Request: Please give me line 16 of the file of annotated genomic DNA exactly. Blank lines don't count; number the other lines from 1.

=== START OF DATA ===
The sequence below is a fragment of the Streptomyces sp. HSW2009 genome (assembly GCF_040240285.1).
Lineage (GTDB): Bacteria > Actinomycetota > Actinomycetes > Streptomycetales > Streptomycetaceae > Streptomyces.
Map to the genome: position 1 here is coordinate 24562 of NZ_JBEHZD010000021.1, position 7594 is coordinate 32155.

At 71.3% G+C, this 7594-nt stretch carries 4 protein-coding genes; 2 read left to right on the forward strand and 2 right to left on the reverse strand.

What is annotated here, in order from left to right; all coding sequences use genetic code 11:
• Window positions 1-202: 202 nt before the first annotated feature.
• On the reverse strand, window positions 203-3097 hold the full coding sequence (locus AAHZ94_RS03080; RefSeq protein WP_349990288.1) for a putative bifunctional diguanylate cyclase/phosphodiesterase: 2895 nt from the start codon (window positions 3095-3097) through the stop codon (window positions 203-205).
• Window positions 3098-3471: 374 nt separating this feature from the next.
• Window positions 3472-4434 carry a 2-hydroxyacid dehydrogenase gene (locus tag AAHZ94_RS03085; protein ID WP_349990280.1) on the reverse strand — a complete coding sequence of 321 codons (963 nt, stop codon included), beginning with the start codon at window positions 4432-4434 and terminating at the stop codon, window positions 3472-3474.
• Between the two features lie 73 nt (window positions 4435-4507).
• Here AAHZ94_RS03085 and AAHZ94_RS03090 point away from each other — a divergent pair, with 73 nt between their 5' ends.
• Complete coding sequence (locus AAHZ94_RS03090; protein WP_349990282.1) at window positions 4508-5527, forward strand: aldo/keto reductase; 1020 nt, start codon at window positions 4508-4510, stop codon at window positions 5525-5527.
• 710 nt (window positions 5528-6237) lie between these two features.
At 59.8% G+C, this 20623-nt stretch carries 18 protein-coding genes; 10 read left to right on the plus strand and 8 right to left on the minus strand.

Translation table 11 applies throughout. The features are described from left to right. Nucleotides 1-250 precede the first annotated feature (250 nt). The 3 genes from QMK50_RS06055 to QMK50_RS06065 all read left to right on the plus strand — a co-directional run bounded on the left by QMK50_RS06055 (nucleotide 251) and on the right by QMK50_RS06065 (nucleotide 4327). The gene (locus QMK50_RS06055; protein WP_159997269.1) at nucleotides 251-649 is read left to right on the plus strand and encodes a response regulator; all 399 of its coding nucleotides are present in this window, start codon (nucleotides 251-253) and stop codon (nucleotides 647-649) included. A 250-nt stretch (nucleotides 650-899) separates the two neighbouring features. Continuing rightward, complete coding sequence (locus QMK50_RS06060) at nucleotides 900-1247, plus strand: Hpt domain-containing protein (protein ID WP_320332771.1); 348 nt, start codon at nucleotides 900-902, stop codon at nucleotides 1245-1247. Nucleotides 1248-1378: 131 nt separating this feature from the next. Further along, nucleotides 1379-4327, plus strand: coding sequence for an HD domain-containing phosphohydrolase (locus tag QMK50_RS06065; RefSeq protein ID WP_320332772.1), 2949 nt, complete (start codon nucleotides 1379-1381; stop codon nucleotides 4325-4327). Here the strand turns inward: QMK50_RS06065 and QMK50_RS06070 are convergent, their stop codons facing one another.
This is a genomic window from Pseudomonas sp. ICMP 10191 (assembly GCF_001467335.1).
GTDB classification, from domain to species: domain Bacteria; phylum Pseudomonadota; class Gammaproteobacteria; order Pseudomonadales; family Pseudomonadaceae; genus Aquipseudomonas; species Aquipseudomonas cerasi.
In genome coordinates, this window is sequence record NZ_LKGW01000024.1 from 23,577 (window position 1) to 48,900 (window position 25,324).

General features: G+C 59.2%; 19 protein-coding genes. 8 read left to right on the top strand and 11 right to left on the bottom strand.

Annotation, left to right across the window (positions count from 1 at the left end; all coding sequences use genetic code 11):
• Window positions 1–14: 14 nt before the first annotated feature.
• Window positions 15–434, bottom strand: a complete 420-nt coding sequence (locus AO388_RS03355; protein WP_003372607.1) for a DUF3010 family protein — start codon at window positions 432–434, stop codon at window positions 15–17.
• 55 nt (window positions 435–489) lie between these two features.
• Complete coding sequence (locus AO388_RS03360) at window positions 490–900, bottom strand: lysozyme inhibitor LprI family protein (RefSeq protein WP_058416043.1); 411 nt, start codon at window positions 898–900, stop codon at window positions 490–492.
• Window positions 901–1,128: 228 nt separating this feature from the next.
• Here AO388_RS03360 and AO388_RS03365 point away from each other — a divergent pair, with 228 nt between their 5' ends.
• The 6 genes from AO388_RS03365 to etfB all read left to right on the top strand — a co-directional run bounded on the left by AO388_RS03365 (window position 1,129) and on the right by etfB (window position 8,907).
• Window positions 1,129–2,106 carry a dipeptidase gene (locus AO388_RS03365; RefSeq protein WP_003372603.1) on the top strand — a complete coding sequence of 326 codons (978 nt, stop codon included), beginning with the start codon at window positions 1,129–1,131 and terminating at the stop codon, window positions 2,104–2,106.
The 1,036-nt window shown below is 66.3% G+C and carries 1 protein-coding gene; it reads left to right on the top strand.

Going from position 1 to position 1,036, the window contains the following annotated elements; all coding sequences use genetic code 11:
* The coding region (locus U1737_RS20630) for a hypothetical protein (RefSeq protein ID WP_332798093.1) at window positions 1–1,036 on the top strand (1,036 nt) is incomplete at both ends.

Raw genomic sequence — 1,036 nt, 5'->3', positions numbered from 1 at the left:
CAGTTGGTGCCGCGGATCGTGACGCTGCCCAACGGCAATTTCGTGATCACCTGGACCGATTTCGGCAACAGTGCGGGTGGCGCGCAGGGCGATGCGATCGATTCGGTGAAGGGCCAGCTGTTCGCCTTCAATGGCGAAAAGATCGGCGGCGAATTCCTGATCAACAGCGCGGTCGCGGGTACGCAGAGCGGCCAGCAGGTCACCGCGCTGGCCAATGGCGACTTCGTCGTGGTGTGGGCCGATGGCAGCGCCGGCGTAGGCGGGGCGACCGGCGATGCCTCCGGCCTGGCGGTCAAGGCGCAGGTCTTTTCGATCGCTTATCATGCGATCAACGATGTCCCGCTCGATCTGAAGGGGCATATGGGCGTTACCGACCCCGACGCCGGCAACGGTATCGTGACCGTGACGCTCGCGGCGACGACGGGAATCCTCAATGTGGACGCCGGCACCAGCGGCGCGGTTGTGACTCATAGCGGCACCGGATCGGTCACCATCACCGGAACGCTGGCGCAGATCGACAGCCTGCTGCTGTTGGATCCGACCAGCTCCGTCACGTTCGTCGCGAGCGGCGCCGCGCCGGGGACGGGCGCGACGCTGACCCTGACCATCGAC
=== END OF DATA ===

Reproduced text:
This is a genomic window from Pseudomonas sp. ICMP 10191 (assembly GCF_001467335.1).